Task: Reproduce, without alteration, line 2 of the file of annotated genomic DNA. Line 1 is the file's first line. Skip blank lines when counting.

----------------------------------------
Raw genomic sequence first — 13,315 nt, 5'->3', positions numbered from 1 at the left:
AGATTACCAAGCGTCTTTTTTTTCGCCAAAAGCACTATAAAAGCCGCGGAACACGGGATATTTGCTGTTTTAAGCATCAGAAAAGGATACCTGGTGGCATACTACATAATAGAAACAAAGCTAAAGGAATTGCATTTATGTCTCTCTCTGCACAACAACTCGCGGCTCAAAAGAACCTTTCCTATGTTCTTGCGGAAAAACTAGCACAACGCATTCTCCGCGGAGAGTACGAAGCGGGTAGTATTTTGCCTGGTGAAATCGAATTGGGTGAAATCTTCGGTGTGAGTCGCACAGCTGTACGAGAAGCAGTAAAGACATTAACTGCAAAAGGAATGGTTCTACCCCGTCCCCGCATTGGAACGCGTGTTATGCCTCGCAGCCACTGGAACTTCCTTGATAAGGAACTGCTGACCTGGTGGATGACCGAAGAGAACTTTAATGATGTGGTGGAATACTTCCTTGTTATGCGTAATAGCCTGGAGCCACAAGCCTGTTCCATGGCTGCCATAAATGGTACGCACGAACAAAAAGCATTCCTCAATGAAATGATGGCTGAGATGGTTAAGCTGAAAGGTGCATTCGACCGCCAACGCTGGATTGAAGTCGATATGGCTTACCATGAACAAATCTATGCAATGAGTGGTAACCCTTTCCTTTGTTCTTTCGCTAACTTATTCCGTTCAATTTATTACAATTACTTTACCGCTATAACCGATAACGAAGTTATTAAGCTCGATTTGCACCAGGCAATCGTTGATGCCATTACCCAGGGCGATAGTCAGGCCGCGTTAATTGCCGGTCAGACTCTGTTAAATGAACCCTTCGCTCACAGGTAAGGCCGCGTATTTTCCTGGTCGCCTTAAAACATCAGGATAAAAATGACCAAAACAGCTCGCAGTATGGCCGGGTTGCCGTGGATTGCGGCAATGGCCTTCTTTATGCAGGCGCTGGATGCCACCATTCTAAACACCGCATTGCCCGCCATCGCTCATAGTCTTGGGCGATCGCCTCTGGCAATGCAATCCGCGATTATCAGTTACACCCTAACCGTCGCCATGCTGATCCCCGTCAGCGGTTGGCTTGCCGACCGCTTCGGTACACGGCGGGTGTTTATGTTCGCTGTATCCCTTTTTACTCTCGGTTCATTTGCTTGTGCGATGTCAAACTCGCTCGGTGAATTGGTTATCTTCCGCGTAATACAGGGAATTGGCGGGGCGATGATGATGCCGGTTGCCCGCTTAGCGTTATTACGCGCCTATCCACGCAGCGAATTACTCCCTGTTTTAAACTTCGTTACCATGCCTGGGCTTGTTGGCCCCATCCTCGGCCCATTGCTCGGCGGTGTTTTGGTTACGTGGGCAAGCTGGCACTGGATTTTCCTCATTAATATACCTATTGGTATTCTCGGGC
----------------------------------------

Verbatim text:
AGATTACCAAGCGTCTTTTTTTTCGCCAAAAGCACTATAAAAGCCGCGGAACACGGGATATTTGCTGTTTTAAGCATCAGAAAAGGATACCTGGTGGCATACTACATAATAGAAACAAAGCTAAAGGAATTGCATTTATGTCTCTCTCTGCACAACAACTCGCGGCTCAAAAGAACCTTTCCTATGTTCTTGCGGAAAAACTAGCACAACGCATTCTCCGCGGAGAGTACGAAGCGGGTAGTATTTTGCCTGGTGAAATCGAATTGGGTGAAATCTTCGGTGTGAGTCGCACAGCTGTACGAGAAGCAGTAAAGACATTAACTGCAAAAGGAATGGTTCTACCCCGTCCCCGCATTGGAACGCGTGTTATGCCTCGCAGCCACTGGAACTTCCTTGATAAGGAACTGCTGACCTGGTGGATGACCGAAGAGAACTTTAATGATGTGGTGGAATACTTCCTTGTTATGCGTAATAGCCTGGAGCCACAAGCCTGTTCCATGGCTGCCATAAATGGTACGCACGAACAAAAAGCATTCCTCAATGAAATGATGGCTGAGATGGTTAAGCTGAAAGGTGCATTCGACCGCCAACGCTGGATTGAAGTCGATATGGCTTACCATGAACAAATCTATGCAATGAGTGGTAACCCTTTCCTTTGTTCTTTCGCTAACTTATTCCGTTCAATTTATTACAATTACTTTACCGCTATAACCGATAACGAAGTTATTAAGCTCGATTTGCACCAGGCAATCGTTGATGCCATTACCCAGGGCGATAGTCAGGCCGCGTTAATTGCCGGTCAGACTCTGTTAAATGAACCCTTCGCTCACAGGTAAGGCCGCGTATTTTCCTGGTCGCCTTAAAACATCAGGATAAAAATGACCAAAACAGCTCGCAGTATGGCCGGGTTGCCGTGGATTGCGGCAATGGCCTTCTTTATGCAGGCGCTGGATGCCACCATTCTAAACACCGCATTGCCCGCCATCGCTCATAGTCTTGGGCGATCGCCTCTGGCAATGCAATCCGCGATTATCAGTTACACCCTAACCGTCGCCATGCTGATCCCCGTCAGCGGTTGGCTTGCCGACCGCTTCGGTACACGGCGGGTGTTTATGTTCGCTGTATCCCTTTTTACTCTCGGTTCATTTGCTTGTGCGATGTCAAACTCGCTCGGTGAATTGGTTATCTTCCGCGTAATACAGGGAATTGGCGGGGCGATGATGATGCCGGTTGCCCGCTTAGCGTTATTACGCGCCTATCCACGCAGCGAATTACTCCCTGTTTTAAACTTCGTTACCATGCCTGGGCTTGTTGGCCCCATCCTCGGCCCATTGCTCGGCGGTGTTTTGGTTACGTGGGCAAGCTGGCACTGGATTTTCCTCATTAATATACCTATTGGTATTCTCGGGC